Read the full review: Sennheiser Momentum Wireless

Parrot Zik 2

5. Parrot Zik 2.0

App-powered Bluetooth headphones with many features

Acoustic design: Closed | Weight: .59 pounds | Cable length: N/A | Frequency response: 20Hz-22kHz | Drivers: Two 1.5" drivers | Driver type: N/A | Sensitivity: N/A | Impedance: N/A | Battery life: 6+ hours | Wireless range: 30+ feet | NFC: Yes

Expansive soundstage
Deep customization via app
Expensive
Iffy battery

You'll be hard-pressed to find a set of headphones that defies convention more than the Zik 2.0. They're bold in design, but where they really go off the beaten path is their app-centric approach to delivering features.

Coming in at $399, these headphones pack incredible sound and oodles of app-powered features for the price. One of the cooler features made possible with the app is the noise cancellation, which is fully customizable. It's up to you to decide how much sound you want to tune out of your listening experience. I've never had that much freedom with a set of headphones before.

Read the full review: Parrot Zik 2.0

Plantronics BackBeat Pro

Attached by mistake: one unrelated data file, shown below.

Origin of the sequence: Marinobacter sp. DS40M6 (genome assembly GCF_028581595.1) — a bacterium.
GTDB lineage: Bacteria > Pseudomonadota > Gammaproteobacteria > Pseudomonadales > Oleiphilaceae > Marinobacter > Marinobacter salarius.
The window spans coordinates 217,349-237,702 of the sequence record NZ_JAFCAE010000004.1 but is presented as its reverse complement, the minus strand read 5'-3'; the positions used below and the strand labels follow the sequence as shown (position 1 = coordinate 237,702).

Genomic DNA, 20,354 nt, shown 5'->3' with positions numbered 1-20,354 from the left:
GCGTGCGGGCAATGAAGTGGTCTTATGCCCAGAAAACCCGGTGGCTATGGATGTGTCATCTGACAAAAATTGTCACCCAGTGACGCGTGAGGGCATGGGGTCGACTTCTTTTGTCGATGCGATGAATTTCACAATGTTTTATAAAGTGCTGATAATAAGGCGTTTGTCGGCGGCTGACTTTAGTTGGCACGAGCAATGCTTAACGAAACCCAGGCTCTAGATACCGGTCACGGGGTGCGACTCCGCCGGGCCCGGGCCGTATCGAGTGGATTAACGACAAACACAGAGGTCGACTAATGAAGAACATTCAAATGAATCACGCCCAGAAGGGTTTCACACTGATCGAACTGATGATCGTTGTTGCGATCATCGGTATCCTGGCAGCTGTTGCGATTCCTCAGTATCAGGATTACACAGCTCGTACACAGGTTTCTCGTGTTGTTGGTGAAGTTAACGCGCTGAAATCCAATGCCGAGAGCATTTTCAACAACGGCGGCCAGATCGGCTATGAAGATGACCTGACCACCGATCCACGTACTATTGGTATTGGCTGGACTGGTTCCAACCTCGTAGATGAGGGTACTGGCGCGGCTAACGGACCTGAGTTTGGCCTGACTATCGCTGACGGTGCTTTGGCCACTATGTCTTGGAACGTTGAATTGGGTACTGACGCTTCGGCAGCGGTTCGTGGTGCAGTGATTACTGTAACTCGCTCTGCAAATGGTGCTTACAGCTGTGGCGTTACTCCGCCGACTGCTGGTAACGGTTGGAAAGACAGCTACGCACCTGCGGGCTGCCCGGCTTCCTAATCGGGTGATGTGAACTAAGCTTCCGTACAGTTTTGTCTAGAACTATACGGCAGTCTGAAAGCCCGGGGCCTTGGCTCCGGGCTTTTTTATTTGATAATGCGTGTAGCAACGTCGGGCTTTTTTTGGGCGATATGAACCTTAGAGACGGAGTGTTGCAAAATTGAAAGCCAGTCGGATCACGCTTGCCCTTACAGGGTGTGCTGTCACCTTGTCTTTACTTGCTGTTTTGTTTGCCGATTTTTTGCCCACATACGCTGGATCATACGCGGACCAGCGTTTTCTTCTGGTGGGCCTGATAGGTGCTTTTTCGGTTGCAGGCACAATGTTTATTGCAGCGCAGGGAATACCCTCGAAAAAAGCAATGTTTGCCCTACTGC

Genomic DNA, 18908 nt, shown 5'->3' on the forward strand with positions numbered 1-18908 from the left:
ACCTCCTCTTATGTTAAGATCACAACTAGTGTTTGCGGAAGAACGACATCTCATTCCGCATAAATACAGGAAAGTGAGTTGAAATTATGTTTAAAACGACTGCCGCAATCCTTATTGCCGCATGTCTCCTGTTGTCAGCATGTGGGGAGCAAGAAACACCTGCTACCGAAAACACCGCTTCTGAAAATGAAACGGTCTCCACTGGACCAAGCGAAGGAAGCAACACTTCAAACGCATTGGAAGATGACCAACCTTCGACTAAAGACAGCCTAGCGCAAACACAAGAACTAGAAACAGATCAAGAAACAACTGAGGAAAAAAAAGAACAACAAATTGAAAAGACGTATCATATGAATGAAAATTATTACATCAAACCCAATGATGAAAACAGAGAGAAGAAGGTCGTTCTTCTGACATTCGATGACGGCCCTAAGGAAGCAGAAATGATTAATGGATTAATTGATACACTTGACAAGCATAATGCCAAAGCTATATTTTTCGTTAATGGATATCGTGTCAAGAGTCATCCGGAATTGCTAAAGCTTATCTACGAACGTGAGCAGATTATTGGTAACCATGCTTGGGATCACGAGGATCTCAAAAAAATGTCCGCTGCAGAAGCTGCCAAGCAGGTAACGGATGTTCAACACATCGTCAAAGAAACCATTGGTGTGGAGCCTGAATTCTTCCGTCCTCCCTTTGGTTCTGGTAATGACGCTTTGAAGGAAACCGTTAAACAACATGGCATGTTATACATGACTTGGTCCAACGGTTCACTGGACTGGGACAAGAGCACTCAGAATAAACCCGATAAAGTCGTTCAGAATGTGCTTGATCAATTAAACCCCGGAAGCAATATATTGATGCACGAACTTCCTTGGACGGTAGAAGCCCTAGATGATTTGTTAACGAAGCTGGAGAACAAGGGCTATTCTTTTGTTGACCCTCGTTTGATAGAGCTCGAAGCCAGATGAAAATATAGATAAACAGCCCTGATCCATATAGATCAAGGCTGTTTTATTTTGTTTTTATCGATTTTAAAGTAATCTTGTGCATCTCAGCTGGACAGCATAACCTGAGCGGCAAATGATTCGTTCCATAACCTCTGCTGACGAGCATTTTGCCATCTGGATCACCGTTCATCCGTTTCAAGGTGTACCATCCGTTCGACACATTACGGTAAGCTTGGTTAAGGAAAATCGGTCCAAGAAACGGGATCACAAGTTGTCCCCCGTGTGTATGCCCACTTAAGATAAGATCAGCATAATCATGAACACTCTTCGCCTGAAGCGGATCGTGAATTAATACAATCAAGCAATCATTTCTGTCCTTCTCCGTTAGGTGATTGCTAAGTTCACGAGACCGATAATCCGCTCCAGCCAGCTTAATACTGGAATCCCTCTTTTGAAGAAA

6. Plantronics BackBeat Pro

Noise-canceling Bluetooth headphones with plenty of features

Acoustic design: Closed | Weight: .74 pounds | Cable length: N/A | Frequency response: N/A | Drivers: N/A | Driver type: N/A | Sensitivity: N/A | Impedance: N/A | Battery life: 24+ hours | Wireless range: 330+ feet | NFC: Yes

Fantastic 24 hour battery
impressive sound
Slightly pricey

The Plantronics BackBeat Pro are a slick, professional looking option with the beat to back it. The BackBeat Pro is easy to recommend based on looks alone, but more importantly, it speaks for itself with some seriously sweet features like 24-hour battery life, great sound and noise cancellation.

Read the full review: Plantronics BackBeat Pro

Bose QuietComfort 20i

7. Bose QuietControl 30

Noise-cancelling comes to in-ears

Acoustic design: Closed | Weight: 23g | Cable length: N/A | Frequency response: N/A | Drivers: N/A | Driver type: N/A | Sensitivity: N/A | Impedance: N/A | Battery life: 10 hours | Wireless range: 33 ft | NFC: Yes

Excellent noise-cancellation